How to Make a Difference
Inequality is bad for business. Without access to the best talent, you and your business cannot win. Limiting your pool of talent and leadership to half the population is like working with one hand tied behind your back or only half the resources you need.
Yes, closing the economic gender gap is complicated and requires action on a range of fronts and by women themselves, but institutional initiatives are only part of the equation. Most companies have focused their attention on programs and benefits for women but have not individually engaged and equipped managers and leaders at every level with the personal responsibility to act individually to recruit, retain and advance women.
You can make an immediate difference if you go from being unconscious about your biases toward women (which both men and women have) to being aware of how women are recruited, interviewed, evaluated and treated in your workplace. Transform your awareness to action and insist that a diverse slate of candidates is always presented for interviews for every position, especially management and leadership positions. Rather than being passive in the way you professionally interact with women, proactively expand your business network to include more women and meet regularly with women to understand what is going well or poorly for them.
You can also intentionally mentor and sponsor women. Mentoring is giving advice. Sponsorship means advocating for someone and making opportunities available to them. If you are in a leadership position, insist that women get challenging assignments and broaden their experience and have opportunities to perform crucial functions rather than support roles within the company.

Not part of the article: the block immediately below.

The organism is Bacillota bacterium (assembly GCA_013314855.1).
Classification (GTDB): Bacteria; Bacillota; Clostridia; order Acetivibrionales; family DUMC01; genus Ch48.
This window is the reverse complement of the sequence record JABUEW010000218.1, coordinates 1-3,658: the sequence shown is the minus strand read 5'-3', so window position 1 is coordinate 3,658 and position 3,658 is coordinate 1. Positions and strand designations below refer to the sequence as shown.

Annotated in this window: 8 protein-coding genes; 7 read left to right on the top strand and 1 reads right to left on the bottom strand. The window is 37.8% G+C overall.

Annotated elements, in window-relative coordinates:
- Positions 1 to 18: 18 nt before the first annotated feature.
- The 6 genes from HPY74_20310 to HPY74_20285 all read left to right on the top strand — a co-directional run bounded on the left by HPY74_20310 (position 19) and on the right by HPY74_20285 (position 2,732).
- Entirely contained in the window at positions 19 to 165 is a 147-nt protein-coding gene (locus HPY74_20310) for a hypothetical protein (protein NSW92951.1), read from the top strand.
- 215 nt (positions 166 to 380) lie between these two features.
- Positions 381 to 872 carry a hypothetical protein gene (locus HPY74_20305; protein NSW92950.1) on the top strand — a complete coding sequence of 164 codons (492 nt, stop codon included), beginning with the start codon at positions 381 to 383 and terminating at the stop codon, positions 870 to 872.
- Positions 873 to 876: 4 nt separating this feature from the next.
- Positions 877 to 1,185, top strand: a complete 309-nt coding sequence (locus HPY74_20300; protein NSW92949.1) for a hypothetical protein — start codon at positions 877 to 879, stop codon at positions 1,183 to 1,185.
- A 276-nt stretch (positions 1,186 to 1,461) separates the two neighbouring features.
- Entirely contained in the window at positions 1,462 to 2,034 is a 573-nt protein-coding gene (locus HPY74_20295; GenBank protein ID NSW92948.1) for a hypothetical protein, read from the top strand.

In recognition of the country’s interest in advancing women, America House has invited me to come back to Ukraine in March. I am eager to hear once again about the contributions women are making and interact with the men and business leaders who are actively committed to taking both the individual and institutional actions on behalf of women to increase collective prosperity. Please consider joining the discussion.
About the author: Rania Anderson is an expert on the career advancement of businesswomen in developing and emerging economies, a global speaker, and an executive coach training at companies around the world including P&G, GE, Barclays, PwC, and Bank of America. She is the author of Undeterred: The Six Habits of Women in Emerging Economies, which is now available in Ukrainian through U.S. Embassy support at YE bookstores and other partner stores of Litopys Publishing House.
Rania will speak in Kyiv on 29-31 March and in Kramatorsk and Slovyansk on 26-28 March. Special thanks to America House Kyiv and the US Embassy for making Rania’s visit to Ukraine possible, and to the American Chamber of Commerce for supporting Rania’s programs with Ukraine's business community. Please visit America House Kyiv online for further details.